I had the realization today in a meeting that I work for the biggest company I've seen in about eight years. I was in a meeting where I didn't recognize most of the people. Technically SeaWorld Entertainment was bigger, but I was a contractor and IT/software isn't the business, so it's not a good comparison. I had a recent Facebook memory that reminded me of another job for a very small company, and what a difference in situation that was.
There are a lot of exciting things that come with a small company, not the least of which is that the scope of your impact is generally pretty huge. If you work with 10 people or less, what you do has very apparent daily consequence. You might be trying to validate a business or find product-market fit. If you get lucky, you might even be able to grow it into something that involves a big pay day.
Unfortunately there are a lot of negatives to this as well. Sometimes the small business is an experiment that will end in failure. There's nowhere to go in terms of promotion and pay raises. You may work with owners or founders who are megalomaniacs, or more likely, good idea people who are terrible at operating a business. Sometimes the business just loses focus and bets big on a side endeavor that tanks the company. In the software business, there's just a lot more risk.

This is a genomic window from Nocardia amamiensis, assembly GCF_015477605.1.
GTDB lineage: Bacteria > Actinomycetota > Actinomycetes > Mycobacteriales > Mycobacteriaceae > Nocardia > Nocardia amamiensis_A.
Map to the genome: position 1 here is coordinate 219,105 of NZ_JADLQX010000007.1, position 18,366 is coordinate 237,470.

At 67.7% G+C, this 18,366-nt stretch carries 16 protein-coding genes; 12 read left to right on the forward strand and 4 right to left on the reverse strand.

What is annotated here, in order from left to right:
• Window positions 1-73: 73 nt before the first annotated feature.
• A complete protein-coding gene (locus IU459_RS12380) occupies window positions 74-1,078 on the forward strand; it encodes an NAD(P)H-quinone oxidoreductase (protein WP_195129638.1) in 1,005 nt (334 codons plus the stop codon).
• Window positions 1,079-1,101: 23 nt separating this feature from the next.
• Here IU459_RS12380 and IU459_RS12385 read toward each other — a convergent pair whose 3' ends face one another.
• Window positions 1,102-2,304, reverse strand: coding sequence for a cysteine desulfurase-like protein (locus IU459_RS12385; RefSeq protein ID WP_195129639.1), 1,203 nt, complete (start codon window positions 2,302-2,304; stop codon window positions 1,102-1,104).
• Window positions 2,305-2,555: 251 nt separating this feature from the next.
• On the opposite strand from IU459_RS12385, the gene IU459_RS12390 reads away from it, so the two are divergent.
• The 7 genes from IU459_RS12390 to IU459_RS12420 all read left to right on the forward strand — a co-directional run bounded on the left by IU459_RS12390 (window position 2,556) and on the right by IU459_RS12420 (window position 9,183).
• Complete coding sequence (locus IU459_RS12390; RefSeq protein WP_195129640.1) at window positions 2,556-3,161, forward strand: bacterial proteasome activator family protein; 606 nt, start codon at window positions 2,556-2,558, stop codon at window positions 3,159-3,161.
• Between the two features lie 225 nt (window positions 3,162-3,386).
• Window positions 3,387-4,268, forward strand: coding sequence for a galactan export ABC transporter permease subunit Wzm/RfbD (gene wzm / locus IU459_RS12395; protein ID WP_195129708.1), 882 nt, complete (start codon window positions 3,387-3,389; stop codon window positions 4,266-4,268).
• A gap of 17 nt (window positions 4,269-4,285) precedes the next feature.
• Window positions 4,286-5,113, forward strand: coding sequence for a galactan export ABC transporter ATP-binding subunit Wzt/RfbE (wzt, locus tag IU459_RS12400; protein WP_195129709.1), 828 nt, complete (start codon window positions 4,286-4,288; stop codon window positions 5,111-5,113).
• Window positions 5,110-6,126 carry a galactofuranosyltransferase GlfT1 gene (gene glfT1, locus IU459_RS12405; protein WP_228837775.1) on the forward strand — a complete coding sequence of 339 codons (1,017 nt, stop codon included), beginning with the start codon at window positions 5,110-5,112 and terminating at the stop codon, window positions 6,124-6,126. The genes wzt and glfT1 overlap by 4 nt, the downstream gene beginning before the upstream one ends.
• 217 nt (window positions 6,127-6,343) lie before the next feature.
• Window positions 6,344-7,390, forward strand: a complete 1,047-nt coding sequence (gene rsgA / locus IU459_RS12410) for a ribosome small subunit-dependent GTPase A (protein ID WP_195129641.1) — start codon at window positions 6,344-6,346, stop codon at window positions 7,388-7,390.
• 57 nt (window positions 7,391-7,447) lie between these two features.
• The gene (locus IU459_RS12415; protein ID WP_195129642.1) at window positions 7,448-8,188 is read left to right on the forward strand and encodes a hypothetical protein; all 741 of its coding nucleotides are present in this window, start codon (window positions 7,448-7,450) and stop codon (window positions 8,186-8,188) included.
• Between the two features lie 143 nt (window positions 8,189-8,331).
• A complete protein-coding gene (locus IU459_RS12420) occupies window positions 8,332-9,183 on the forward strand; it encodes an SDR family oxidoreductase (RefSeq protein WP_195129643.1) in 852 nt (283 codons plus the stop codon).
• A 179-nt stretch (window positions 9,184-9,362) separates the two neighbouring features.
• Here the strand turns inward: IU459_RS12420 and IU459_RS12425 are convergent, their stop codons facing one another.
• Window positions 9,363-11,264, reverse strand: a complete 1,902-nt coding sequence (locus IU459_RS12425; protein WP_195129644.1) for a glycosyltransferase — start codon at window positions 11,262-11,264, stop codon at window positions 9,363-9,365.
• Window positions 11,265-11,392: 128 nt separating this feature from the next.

Big companies can be a great place to work, often for the contrasting reasons that you would expect. There is often a great deal of flexibility to explore and do what you're interested in, and promotions are a thing. You can even change disciplines completely, in some cases (I did this at Microsoft). You're rarely the smartest person in the room, and surrounded by people you can learn from. There's some amount of safety and stability as well, and often better benefits.
The dark side of Gigantocorp is that it could be slow, dumb and bureaucratic. If it's poorly organized, you can be more number than person, and you don't have the opportunity to be impactful. I can be outright difficult to make things better and you don't know who to go to when you have something that could move everything forward. You're bound to processes that create little to no value.
Of course, these are all generalizations. I can't say that I inherently prefer one over the other, and it's interesting how the experiences in both inform working in both. Right now I'm in the "big and growing but not giant" category, which is exciting and new territory for me. I mercifully only had to hire two people this year (what are the odds they both came from PA?), so mostly I'm rolling in an establishment instead of building everything from scratch.